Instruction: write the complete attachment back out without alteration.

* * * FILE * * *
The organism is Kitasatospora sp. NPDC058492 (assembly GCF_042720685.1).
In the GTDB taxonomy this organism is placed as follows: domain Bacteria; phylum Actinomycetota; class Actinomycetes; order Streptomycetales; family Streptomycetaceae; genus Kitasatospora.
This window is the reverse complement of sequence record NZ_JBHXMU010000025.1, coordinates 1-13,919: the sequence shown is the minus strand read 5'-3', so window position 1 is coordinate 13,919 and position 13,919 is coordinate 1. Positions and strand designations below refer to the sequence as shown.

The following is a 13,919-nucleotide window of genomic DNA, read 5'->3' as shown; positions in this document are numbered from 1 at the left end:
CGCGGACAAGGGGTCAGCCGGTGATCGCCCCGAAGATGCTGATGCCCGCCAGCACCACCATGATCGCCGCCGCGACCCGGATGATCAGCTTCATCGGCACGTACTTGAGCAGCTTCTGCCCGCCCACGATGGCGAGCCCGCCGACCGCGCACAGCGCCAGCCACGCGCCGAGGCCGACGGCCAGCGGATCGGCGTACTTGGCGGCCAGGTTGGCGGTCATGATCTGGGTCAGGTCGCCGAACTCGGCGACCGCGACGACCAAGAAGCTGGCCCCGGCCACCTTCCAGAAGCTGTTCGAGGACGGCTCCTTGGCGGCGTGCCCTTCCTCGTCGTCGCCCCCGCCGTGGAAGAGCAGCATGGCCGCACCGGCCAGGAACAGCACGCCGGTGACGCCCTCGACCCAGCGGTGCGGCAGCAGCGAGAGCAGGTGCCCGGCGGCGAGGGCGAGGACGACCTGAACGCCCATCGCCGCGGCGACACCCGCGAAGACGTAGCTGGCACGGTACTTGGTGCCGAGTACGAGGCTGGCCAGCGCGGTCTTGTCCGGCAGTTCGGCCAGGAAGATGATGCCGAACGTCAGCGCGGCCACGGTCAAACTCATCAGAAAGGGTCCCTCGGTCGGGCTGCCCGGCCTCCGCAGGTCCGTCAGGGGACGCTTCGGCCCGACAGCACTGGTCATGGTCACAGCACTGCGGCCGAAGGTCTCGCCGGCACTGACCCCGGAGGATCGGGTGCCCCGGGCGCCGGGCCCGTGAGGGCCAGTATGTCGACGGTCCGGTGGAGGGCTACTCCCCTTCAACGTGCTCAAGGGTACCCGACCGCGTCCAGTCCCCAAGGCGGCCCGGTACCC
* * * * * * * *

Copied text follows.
The organism is Kitasatospora sp. NPDC058492 (assembly GCF_042720685.1).
In the GTDB taxonomy this organism is placed as follows: domain Bacteria; phylum Actinomycetota; class Actinomycetes; order Streptomycetales; family Streptomycetaceae; genus Kitasatospora.
This window is the reverse complement of sequence record NZ_JBHXMU010000025.1, coordinates 1-13,919: the sequence shown is the minus strand read 5'-3', so window position 1 is coordinate 13,919 and position 13,919 is coordinate 1. Positions and strand designations below refer to the sequence as shown.

The following is a 13,919-nucleotide window of genomic DNA, read 5'->3' as shown; positions in this document are numbered from 1 at the left end:
CGCGGACAAGGGGTCAGCCGGTGATCGCCCCGAAGATGCTGATGCCCGCCAGCACCACCATGATCGCCGCCGCGACCCGGATGATCAGCTTCATCGGCACGTACTTGAGCAGCTTCTGCCCGCCCACGATGGCGAGCCCGCCGACCGCGCACAGCGCCAGCCACGCGCCGAGGCCGACGGCCAGCGGATCGGCGTACTTGGCGGCCAGGTTGGCGGTCATGATCTGGGTCAGGTCGCCGAACTCGGCGACCGCGACGACCAAGAAGCTGGCCCCGGCCACCTTCCAGAAGCTGTTCGAGGACGGCTCCTTGGCGGCGTGCCCTTCCTCGTCGTCGCCCCCGCCGTGGAAGAGCAGCATGGCCGCACCGGCCAGGAACAGCACGCCGGTGACGCCCTCGACCCAGCGGTGCGGCAGCAGCGAGAGCAGGTGCCCGGCGGCGAGGGCGAGGACGACCTGAACGCCCATCGCCGCGGCGACACCCGCGAAGACGTAGCTGGCACGGTACTTGGTGCCGAGTACGAGGCTGGCCAGCGCGGTCTTGTCCGGCAGTTCGGCCAGGAAGATGATGCCGAACGTCAGCGCGGCCACGGTCAAACTCATCAGAAAGGGTCCCTCGGTCGGGCTGCCCGGCCTCCGCAGGTCCGTCAGGGGACGCTTCGGCCCGACAGCACTGGTCATGGTCACAGCACTGCGGCCGAAGGTCTCGCCGGCACTGACCCCGGAGGATCGGGTGCCCCGGGCGCCGGGCCCGTGAGGGCCAGTATGTCGACGGTCCGGTGGAGGGCTACTCCCCTTCAACGTGCTCAAGGGTACCCGACCGCGTCCAGTCCCCAAGGCGGCCCGGTACCC